Skip to main content

Top Ten Science and Technology Predictions for 2010

I made a few long-term predictions in conversations over the past week about science in the next century. Focusing on only the next year is much more challenging. Also, I'll be proven wrong much more quickly.
  1. Mass market CPU/GPU hybrids are going to make netbooks and tablets very viable machines. HDMI outputs will make them powerful docked machined, capable of replacing a laptop realistically. Intel might have dropped the ball, but Nvidia's Tegra chips are going to prove this in the early half of 2010.

  2. Cheap DNA tests are going to be a noticeable social problem. We're going to see numerous news items this year about disgruntled parents trying to prove some fear with a few stolen strands of hair and a self-addressed envelop from a shady testing company. The legal and social implications aren't going to be pretty.

  3. At least one eBook reader will be released with color support in the US market. TMOS displays will appear in netbooks and phones. Our display technologies will continue to dive in cost and energy usage.

  4. Solar technology is going to hit a cost that will begin to make it a selling point for new housing development. There are likely to be new tax breaks for home's built or renovated with solar panels on the roof tops. This won't lessen the demand for the energy grid, but will slow its growth. The social idea of what a house is will begin to absorb energy production along with gutters, fake window shades, and central air.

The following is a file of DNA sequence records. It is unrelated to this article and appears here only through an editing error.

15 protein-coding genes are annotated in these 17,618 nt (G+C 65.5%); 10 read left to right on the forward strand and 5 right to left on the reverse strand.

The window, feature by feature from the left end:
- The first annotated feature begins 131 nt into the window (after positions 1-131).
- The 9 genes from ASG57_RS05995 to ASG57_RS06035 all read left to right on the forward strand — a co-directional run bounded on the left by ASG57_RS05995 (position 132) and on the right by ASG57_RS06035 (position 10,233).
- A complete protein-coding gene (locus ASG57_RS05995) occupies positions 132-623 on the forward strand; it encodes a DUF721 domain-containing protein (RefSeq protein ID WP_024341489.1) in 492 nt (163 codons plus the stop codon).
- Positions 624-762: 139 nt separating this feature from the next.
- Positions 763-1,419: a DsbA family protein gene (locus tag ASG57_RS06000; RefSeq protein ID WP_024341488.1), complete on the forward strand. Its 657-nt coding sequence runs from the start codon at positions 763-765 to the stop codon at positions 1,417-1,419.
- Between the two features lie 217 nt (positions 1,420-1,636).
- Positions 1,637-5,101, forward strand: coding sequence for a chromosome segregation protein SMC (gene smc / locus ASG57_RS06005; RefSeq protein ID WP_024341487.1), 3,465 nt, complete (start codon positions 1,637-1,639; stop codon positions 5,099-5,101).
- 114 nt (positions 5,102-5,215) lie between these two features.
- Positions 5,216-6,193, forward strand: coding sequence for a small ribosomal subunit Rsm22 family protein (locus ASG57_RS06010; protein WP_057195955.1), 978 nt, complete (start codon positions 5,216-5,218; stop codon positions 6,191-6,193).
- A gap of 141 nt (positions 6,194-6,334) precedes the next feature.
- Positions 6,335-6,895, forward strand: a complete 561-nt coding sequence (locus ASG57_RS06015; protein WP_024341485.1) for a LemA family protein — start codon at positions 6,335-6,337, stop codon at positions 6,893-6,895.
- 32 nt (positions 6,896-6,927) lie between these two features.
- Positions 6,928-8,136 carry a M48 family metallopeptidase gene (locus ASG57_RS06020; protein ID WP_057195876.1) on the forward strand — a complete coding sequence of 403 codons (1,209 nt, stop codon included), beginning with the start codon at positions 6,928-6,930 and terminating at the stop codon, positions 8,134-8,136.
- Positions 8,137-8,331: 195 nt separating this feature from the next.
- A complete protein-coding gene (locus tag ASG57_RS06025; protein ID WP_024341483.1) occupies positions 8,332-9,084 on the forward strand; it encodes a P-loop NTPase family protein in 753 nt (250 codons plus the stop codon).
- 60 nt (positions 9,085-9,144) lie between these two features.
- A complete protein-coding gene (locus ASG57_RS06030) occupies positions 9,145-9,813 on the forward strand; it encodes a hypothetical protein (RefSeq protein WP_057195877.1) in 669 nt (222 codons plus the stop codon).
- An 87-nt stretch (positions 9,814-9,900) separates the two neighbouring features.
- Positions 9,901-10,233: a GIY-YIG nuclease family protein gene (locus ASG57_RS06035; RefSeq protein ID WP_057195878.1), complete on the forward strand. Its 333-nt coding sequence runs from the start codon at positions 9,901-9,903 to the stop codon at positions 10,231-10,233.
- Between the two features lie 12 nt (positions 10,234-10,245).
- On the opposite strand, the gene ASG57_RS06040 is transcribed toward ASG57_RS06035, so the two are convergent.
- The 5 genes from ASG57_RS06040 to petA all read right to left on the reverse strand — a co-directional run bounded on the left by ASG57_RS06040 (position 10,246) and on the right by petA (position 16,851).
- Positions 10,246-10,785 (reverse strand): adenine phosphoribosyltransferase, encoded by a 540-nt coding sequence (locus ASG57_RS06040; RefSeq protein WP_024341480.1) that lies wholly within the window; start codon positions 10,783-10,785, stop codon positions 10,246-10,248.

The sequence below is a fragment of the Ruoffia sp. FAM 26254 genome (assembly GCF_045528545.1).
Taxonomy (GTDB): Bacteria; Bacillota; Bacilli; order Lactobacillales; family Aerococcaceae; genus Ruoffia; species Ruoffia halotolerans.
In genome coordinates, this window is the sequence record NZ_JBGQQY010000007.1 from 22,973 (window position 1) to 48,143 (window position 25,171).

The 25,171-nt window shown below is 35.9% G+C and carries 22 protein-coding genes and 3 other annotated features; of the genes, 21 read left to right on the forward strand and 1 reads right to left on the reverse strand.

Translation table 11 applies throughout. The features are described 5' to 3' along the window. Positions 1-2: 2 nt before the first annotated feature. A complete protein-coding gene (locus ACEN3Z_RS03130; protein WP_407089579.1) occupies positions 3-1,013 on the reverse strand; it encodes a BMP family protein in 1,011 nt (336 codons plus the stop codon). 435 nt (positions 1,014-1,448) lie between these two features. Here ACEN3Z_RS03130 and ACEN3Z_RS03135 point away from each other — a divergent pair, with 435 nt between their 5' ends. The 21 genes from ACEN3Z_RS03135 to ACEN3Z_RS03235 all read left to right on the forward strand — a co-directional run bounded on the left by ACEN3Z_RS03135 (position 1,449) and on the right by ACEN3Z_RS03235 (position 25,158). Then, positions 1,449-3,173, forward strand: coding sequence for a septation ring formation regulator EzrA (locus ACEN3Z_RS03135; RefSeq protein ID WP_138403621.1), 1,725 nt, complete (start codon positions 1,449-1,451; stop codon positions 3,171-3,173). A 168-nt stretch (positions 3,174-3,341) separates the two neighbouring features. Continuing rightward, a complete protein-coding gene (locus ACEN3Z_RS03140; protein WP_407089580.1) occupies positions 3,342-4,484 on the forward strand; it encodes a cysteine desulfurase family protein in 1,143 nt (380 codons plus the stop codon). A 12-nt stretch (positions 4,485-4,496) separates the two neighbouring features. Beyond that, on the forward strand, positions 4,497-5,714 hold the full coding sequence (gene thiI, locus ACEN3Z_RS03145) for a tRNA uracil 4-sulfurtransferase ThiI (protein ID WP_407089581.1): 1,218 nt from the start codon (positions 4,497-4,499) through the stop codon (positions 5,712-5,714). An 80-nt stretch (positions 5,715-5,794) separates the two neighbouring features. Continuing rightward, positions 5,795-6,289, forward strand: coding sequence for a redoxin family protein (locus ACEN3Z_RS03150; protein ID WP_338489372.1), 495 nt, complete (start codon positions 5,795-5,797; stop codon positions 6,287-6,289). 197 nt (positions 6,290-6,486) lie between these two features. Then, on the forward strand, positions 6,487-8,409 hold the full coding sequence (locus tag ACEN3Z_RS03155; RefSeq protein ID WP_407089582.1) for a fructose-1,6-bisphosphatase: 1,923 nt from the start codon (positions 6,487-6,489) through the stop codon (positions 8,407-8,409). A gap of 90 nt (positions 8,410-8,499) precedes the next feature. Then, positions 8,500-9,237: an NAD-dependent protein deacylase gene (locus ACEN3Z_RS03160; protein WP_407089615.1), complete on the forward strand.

5. Bio-Fuel from algae will start to compete with soy and corn fuel in the sustainable fuels market. At least one company will start to sell commercial and possibly consumer targeted units for self-run fuel production. There are already such units available for breaking down biowaste, and a unit containing algae tanks is a sure attempt to be made.

  6. Google will begin public launches of plugin support for their major applications, starting with Google Spreadsheets' plug-in beta moving out of the sandbox and into Google Docs Labs. These plug-ins will run on AppEngine and be able to integrate with other products to extend and customize them in ways that aren't feasible for Google to do for the entire market. Don't expect to see a plug-in custom sorting your search results, but aside from Spreadsheets, I would expect Docs, Gmail, and possibly Picasa.

  7. The Google Nexus One phone will release and it will not be impressive. It will essentially be a shinier development phone mass-produced to give them better sample sizes for new experiments.

  8. The first commercial production trials of vat-meat will begin. People will be grossed out, but they won't ask if it's already being put in their hot-dogs or not.

  9. IPv6 will not be used much more than it was in 2009.

  10. No one will use public/private key signing, but they'll still complain about spam all the time.
You can see my list of other and upcoming 2010 predictions.

Comments

Popular posts from this blog